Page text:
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Chandana, 'gladdening'

Latin Names

English Names

Sanskrit Names

Hindi Names

Santalum album Santalaceae

Sandal Tree

Chandana, Ananditam, Taliaparnam

Safed-chandan, Chandan

 

Habitat  |  Morphology Description (Habit)  |  Principal Constituents  |  

 |  Indications  |   Product Range  |  References

 

Habitat

It is commonly found in the comparatively dry regions of peninsular India from Vindhya mountains southwards, especially in Mysore and Tamil Nadu, ascending to an altitude of c. 1,200 m. It has also been introduced into Rajasthan, parts of Uttar Pradesh, Madhya Pradesh and Orissa, where it has become naturalized at some places, but the sandalwood produced in these areas is usually of an inferior quality.

 

Morphology Description (Habit)

A small to medium-sized, evergreen semi-parasitic tree, with slender branches, sometimes reaching up to 18 m. in height and 2.4 m. in girth. The bark is reddish or dark-grey or nearly black, rough, with deep vertical cracks on old trees; leaves glabrous, thin, elliptic- ovate or ovate-lanceolate, 1.5-8 cm. x 1.6-3.2 cm., sometimes larger, flowers straw-coloured, brownish purple, reddish purple, or violet, unscented, in terminal and axillary paniculate cymes; the drupe globose, 1.3 cm. diam., purple-black, with hard, ribbed endocarp; the seeds globose or obovoid.

Principal Constituents

The main constituent of sandalwood oil is santalol. This primary sesquiterpene alcohol forms more than 90 per cent of the oil and is present as a mixture of two isomers, a -santalol and ß-santalol, the former predominating. The characteristic odor and medicinal properties of sandalwood oil are mainly due to the santalols. The other constituents reported in sandalwood oil include: the hydrocarbons santene, nor-tricycloekasantalene and a- and ,ß-santalenes; the alcohols santenol and teresantalol; the aldehydes nor-tricycloekasantalal, and isovaleraldehyde; the ketones l-santenone and santalone; and the acids teresantalic acid occurring partly free and partly in esterfied form, and a-and ß-santalic acids 1.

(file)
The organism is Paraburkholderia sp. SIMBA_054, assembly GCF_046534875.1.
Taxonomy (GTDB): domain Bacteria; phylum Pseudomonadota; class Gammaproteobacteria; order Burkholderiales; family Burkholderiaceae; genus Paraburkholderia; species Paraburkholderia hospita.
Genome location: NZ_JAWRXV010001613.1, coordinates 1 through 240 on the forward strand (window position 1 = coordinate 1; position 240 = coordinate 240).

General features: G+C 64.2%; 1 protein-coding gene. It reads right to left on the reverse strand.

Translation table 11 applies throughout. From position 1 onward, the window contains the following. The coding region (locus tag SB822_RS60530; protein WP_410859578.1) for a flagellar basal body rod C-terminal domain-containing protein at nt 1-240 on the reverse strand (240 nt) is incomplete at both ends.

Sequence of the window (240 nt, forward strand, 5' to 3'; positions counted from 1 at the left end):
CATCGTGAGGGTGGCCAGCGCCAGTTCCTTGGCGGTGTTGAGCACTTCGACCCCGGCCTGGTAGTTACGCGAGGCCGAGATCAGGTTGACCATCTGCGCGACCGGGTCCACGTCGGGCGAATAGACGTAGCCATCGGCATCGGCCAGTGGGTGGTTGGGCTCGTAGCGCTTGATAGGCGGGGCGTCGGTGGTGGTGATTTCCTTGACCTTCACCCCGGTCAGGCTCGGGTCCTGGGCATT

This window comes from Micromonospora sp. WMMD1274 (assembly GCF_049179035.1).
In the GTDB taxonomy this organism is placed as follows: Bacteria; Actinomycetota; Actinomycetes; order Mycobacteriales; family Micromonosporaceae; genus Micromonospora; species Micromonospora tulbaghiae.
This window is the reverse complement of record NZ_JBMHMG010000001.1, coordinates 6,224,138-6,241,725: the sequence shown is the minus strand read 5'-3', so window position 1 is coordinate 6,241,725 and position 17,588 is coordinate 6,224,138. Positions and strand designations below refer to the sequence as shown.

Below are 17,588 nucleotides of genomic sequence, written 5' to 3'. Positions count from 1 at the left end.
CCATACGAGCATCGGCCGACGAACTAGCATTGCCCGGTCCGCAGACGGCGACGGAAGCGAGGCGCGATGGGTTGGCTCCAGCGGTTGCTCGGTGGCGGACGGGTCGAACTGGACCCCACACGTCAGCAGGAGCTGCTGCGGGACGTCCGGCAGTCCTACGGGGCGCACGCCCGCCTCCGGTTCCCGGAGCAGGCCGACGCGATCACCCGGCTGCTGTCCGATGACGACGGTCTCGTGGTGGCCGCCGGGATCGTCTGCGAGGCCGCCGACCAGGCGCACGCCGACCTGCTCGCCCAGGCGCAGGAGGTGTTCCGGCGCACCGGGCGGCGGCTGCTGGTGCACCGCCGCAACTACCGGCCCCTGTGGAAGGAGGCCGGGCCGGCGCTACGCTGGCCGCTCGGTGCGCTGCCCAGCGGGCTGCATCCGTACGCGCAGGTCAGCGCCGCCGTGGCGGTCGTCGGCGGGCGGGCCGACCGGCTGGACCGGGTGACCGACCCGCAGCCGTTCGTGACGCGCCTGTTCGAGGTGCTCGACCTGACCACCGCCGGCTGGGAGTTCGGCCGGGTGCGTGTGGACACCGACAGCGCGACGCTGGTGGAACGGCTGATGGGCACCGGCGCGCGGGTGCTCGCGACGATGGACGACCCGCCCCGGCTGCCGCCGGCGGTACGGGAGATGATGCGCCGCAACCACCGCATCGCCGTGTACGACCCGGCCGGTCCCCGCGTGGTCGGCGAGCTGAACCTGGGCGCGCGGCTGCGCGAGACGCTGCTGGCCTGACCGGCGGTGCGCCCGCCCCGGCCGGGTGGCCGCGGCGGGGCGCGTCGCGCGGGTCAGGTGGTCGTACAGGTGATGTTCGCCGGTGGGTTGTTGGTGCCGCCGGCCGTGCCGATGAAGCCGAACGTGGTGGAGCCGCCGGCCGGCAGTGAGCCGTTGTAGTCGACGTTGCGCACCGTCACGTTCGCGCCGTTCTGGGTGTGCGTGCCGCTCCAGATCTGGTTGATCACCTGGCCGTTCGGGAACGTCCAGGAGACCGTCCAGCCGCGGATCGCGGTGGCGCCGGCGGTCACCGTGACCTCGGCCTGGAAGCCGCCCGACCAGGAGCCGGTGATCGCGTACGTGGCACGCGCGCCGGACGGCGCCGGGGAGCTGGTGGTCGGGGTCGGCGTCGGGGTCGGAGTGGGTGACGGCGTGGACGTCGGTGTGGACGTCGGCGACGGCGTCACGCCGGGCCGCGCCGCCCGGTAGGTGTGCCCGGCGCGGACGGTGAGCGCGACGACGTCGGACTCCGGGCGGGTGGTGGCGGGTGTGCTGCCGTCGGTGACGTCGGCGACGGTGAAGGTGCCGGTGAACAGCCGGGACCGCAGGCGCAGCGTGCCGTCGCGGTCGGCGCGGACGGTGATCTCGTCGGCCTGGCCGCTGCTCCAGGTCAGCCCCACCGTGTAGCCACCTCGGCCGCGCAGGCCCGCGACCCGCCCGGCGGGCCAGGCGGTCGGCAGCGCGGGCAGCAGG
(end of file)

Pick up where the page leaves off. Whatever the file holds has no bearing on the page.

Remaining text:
Indications

Both the wood and the oil have long been employed in medicine. They are credited with cooling, diaphoretic, diuretic and expectorant properties, and sandalwood finds several applications in household remedies: a paste of the wood is applied to burns; in fevers and headache, it is applied to the forehead and upper eyelids. The oil was at one time official in many pharmacopeias and was prescribed for the treatment of gonorrhea. It is reported to be active against Eberthella typhosa and Escherichia coli. The oil from the seeds is used in skin troubles2.

Product Range

 

References

1.       Guenther , V, 183, 185-86; II, 265-69, 79, 112-16, 229, 257, 350, 438, 494, 611; Ghatgey & Bhattacharyya, Perfum. essent. Oil Rec., 1956, 47, 353; Bhati, Flavour Ind., 1970, 1, 235.

2.  Chopra, 1958, 243; Claus, 1961, 211; I.P.C., 189; Thum- gappa, Indian Perfum., 1968, 12, pt II, 11; Youngken, 286; Wren, 267; George & Pandalai, Essential Oils & Aromatic Chemicals, A Symposium, Coun. Sci. Industr. Res., New Delhi, 1955, 154.

Part Used: dried heartwood, essential oil

Dravyguna:
ˇRasa: tikta
ˇVipaka: laghu
ˇVirya: shita
ˇKarma: Pittahara, medhyam, vajikarana, anti-inflammatory, cardiotonic, expectorant, hemostatic, anodyne, antipyretic, diaphoretic, alterative, diuretic, astringent, disinfectant to mucus membranes, refrigerant
ˇPrabhava: ahladana (gives happiness) (Dash 1991, 32; Frawley and Lad 1986, 213; Nadkarni 1976, 1099; Varier 1996, 57)

Indications: Pittakopa, gastric irritability, dysentery, biliousness, jaundice, cough, bronchitis, fever, inflammatory skin diseases, herpes, skin cancer, poisoning, thirst, hemorrhage, burning sensations, cystitis, Menorrhagia, leucorrhea, headache, memory loss, psychopathies, cardiac debility (Frawley and Lad 1986, 213; Nadkarni 1976, 1099; Varier 1996, 57)

Contraindications: Vatakaphakopa; beware of common adulterants to the oil, such as castor and cedar wood oil.

Toxicity: Possible cytochrome p-450 inducement in high doses long term (Jones et al 1994). Essential oil reported to have a "baneful effect upon the kidneys" in larger doses (Nadkarni 1976, 1102).

Dosage:
ˇChurnam: 250 mg ­ 5 g b.i.d. - t.i.d.
ˇKashaya: 100 mL b.i.d. - t.i.d.
ˇTincture: 1 ­ 2 mL b.i.d. - t.i.d.
ˇEssential oil: 5 ­ 20 gtt (encapsulated, suspended in Acacia gum powder or similar) t.i.d.